Background: The US Centers for Disease Control and Prevention (CDC) recommends comprehensive sexually transmitted infection (STI) screening every 3-6 months for men who have sex with men (MSM) using human immunodeficiency virus (HIV) pre-exposure prophylaxis (PrEP). The gaps between these recommendations and clinical practice by region have not been quantified.
Methods: We used survey data collected from the internet-based ARTnet study between 2017 and 2019 on STI screening among MSM across the United States, stratified by current, prior, and never PrEP use. Poisson regression models with robust error variance were used to model factors, including residence in the Southeast, associated with consistent ("always" or "sometimes") exposure site-specific STI screening during PrEP care.
Results: Of 3259 HIV-negative MSM, 19% were currently using PrEP, 6% had used PrEP in the past, and 75% had never used PrEP. Among ever PrEP users, 87%, 78%, 57%, and 64% reported consistent screening for STIs by blood sample, urine sample or urethral swab, rectal swab, or pharyngeal swab, respectively, during PrEP care. Compared to PrEP users in all other regions, PrEP users in the Southeast were significantly less likely to be consistently screened for urogenital (adjusted prevalence ratio [aPR], 0.86; 95% confidence interval [CI], .76-.98) and rectal STIs (aPR, 0.76; 95% CI, .62-.93) during PrEP care.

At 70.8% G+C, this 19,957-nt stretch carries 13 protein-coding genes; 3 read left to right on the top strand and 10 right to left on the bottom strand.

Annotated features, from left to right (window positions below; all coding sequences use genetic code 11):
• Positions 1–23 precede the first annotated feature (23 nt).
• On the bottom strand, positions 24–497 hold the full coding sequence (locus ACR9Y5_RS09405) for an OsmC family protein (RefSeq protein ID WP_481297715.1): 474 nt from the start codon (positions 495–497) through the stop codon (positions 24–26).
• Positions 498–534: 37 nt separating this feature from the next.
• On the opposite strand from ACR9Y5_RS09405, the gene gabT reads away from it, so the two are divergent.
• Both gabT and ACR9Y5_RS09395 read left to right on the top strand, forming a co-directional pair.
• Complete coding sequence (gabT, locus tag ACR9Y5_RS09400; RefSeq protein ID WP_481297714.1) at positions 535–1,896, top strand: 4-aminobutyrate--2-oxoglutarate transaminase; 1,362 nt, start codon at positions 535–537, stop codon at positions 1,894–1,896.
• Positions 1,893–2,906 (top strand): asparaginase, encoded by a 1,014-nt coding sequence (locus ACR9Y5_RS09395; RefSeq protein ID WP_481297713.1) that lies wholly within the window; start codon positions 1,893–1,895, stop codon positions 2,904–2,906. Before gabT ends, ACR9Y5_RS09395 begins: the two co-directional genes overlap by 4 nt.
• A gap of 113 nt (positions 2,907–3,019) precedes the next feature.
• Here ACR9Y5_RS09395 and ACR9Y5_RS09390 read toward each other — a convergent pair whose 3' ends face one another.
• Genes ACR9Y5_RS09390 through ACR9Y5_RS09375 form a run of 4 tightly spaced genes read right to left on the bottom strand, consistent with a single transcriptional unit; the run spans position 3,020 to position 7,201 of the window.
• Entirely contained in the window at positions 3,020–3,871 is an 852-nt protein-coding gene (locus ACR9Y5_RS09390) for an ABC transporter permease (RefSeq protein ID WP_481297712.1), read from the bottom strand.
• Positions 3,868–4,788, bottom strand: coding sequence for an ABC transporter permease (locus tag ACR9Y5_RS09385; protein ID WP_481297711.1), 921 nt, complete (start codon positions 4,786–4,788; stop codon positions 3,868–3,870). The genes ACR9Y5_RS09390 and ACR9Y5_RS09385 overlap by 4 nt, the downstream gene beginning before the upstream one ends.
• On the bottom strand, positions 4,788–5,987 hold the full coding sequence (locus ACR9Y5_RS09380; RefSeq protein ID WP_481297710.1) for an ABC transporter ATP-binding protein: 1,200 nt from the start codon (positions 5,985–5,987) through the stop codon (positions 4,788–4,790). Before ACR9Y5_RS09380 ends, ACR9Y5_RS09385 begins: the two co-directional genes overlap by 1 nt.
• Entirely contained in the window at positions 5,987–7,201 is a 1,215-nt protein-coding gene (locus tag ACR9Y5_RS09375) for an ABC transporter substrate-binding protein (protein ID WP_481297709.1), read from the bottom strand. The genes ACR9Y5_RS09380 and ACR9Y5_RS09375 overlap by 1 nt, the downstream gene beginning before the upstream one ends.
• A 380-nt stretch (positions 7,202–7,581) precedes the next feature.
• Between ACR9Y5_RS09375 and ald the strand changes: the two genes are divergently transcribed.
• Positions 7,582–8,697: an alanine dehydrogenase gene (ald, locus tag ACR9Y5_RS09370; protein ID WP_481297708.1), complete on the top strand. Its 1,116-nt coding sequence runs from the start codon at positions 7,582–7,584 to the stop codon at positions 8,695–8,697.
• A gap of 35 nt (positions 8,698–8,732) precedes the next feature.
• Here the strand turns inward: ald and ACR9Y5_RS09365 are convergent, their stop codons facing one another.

Conclusions: Substantial gaps exist between CDC recommendations for STI screening during PrEP care and current clinical practice, particularly for rectal and pharyngeal exposure sites that can harbor asymptomatic infections and for MSM in Southeast states where the STI burden is substantial.
Keywords: HIV; men who have sex with men; pre-exposure prophylaxis; screening; sexually transmitted infections.
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